We start going down one path, and then take it in a completely different direction. This is where we explore ideas around insights, design, brand, and business development and how these topics affect our daily lives.
September 26, 2018 (CHAPEL HILL, NC) - Three-time IDEA Award winner Trig continues their success with this year's IDEA submission, earning a 2018 finalist recognition from the Industrial Designers Society of America for their design work with Redbud Labs Stage.
Why are we passionately drawn to starting new projects but so colossally bad at finishing them? Designer Connie Tran discusses what it takes to rekindle motivation and stop the endless cycle of incomplete tasks and neglected hobbies.
I recently read "A Stake in the Outcome" by Jack Stack, author of "The Great Game of Business" and well known for his success in open-book management. A key takeaway for me after reading "A Stake in the Outcome" is that culture is the most important differentiator.
How do you know when to finish adding features to a product? Minimalism in product design is very hard to achieve in large or small companies. How does one know where to draw the line between a blank slate and the visual clutter of feature creep and bloatware? I ask you to consider the tuxedo.
The principles of good ideation worked well as teams were able to practice going for quantity and deferring judgment. The winning idea for the safe landing of a skydiving T-Rex was to genetically engineer it to turn into a chicken by the time it landed. Massive points for originality.
Survivorship Bias suggests that, minus outliers, things themselves statistically do not survive like we think they do. The Lindy Effect, however, seems to suggest that ideas don’t follow the natural laws of decay over time. If important enough, these ideas can survive the odds, perhaps even through periods of undulating popularity. Which takes us back to bike seats.
Trig is pleased to announce the addition of Samantha Harr to the team as our junior marketing consultant. The talented and effervescent Ms. Harr entered the product design world from the fashion industry and has discovered her true calling in brand image creation. Congratulations and welcome!
Dr. Andrew DiMeo reflects on lessons he's learned about values. When an airplane pilot is getting ready for a flight, they perform the preflight checklist every time to ensure not a single important step is overlooked. What if we all start treating our company values like a preflight checklist?
Ty explains a journey of surprising self-reflection when he discovered that being a quiet introvert does not necessarily make someone a good listener. Some people need to feel heard and understood before they can reciprocate trust. Build stronger connections with your coworkers and clients.
A peek into Trig’s private Slack channel reveals a recent discussion among the team about an upcoming speaking engagement. It was fun to see the advice from some of the more seasoned members. Dr. Andrew DiMeo shares his thoughts and personal strategies for overcoming stage fright.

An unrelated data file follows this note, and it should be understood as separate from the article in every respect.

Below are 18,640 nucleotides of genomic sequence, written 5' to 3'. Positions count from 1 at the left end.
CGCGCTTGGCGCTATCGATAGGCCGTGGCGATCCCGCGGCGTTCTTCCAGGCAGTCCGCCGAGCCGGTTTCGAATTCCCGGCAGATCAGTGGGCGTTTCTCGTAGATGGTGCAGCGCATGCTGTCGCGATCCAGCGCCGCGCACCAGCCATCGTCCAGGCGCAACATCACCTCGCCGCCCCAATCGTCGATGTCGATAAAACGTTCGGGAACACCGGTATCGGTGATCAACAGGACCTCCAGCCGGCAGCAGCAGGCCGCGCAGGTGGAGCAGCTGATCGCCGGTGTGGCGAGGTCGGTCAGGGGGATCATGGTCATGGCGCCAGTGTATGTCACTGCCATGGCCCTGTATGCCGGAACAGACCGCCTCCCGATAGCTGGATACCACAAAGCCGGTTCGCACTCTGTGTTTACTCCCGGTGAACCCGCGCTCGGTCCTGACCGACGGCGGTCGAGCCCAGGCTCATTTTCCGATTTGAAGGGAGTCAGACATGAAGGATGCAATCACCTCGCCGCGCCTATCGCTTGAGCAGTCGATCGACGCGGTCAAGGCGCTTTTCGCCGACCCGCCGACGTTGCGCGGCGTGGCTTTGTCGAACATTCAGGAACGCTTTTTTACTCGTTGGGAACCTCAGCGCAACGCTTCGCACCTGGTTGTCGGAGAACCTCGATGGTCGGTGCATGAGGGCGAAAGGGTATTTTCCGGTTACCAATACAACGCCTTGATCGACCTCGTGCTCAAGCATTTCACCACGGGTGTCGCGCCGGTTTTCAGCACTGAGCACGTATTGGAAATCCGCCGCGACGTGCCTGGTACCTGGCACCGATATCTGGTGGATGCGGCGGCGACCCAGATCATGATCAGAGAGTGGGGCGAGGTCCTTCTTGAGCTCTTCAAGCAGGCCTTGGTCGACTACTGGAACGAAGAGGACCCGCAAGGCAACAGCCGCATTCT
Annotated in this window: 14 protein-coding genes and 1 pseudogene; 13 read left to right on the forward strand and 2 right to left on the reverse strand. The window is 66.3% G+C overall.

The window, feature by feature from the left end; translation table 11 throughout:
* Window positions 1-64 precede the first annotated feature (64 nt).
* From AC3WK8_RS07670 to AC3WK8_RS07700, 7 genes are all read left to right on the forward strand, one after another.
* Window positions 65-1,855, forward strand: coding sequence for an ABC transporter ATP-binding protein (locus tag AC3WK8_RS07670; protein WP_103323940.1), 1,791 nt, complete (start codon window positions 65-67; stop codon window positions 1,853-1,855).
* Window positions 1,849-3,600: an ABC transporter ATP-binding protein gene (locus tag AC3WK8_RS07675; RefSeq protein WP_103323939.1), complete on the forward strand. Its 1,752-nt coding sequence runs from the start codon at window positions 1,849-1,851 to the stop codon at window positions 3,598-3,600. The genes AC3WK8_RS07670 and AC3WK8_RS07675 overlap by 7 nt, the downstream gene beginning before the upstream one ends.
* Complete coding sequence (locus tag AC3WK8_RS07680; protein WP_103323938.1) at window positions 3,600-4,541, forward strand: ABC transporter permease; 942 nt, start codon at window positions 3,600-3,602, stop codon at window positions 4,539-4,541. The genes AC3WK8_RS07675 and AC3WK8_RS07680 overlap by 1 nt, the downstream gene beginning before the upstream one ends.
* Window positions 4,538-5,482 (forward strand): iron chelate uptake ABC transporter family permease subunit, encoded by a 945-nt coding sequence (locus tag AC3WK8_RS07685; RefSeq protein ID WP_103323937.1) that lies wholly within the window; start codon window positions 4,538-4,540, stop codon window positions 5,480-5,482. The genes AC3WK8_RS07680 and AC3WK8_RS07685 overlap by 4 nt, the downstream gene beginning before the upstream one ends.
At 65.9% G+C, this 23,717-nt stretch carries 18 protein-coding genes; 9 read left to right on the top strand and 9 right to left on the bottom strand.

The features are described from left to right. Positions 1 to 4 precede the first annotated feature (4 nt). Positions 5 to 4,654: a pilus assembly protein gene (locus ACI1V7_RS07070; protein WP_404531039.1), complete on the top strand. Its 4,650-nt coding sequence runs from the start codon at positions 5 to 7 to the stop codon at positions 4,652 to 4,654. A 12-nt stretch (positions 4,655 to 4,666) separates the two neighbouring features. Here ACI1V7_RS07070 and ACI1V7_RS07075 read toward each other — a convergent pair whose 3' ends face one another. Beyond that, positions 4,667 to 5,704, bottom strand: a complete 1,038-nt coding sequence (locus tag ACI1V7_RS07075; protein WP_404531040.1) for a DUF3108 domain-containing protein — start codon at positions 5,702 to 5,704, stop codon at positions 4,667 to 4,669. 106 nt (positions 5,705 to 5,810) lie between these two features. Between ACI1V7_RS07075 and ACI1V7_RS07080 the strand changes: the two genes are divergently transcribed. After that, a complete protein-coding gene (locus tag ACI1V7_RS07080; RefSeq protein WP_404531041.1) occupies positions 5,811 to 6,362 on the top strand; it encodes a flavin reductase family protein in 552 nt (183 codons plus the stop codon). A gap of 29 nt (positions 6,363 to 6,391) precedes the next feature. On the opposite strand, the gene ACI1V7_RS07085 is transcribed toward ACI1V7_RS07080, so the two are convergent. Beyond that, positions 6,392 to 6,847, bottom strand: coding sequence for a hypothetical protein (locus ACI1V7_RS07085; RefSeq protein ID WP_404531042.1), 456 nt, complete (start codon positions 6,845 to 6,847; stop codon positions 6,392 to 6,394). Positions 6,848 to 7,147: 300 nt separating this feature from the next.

We don't believe in run-of-the-mill marketing. Your image is important to us, and that doesn't stop at advertising. Trig has devised the term Brand Asset Management to describe the expanded suite of human-centered services we offer to set your business ahead in the race for real lasting success.
Trig recognizes that your creations represent who you are as a company and we don't take that responsibility lightly. We have the expertise in human-centered design to create the very best version of any item you can dream up, so long as we don't break any laws of physics.
Want to set up a proper foundation for your ideas to succeed? Trig can help you form a resilient structure built out of research. What problem does your product solve? Are your design ideas human-centered? Who wants what you are offering? Don't run yourself ragged with guesswork trying to find out! Trig has you covered with personalized ideation sessions.
Biomedical Engineering expert Dr. Andrew DiMeo takes us through varying ideas on the innovation process and how Trig utilizes expertise from doctors and engineers alike to address patient needs in the pursuit of improving all future healthcare technology with human-centered design.
Trig is pleased to announce that industrial designer Ethan Creasman has accepted a promotion to Design and Development Manager. As our firm continues growing and bringing on new talent, it is important to ensure that solid leadership be in place to support team members and help hold the line on excellent work.
Iconopoly: A monopoly derived from creating an iconic brand and/or intellectual property around an iconic product. The term was coined by Trig to describe the unique value of industrial design in creating long term sustainable value for companies.
Common responses when asked to describe industrial design: People that build factories or People that make stuff look cool. The first answer stems from the confusion between "Industrial Design" and "Industrial Engineering." Those who identify with the latter response of making stuff look cool might have a different search result in mind. (Think turtlenecks and designer glasses).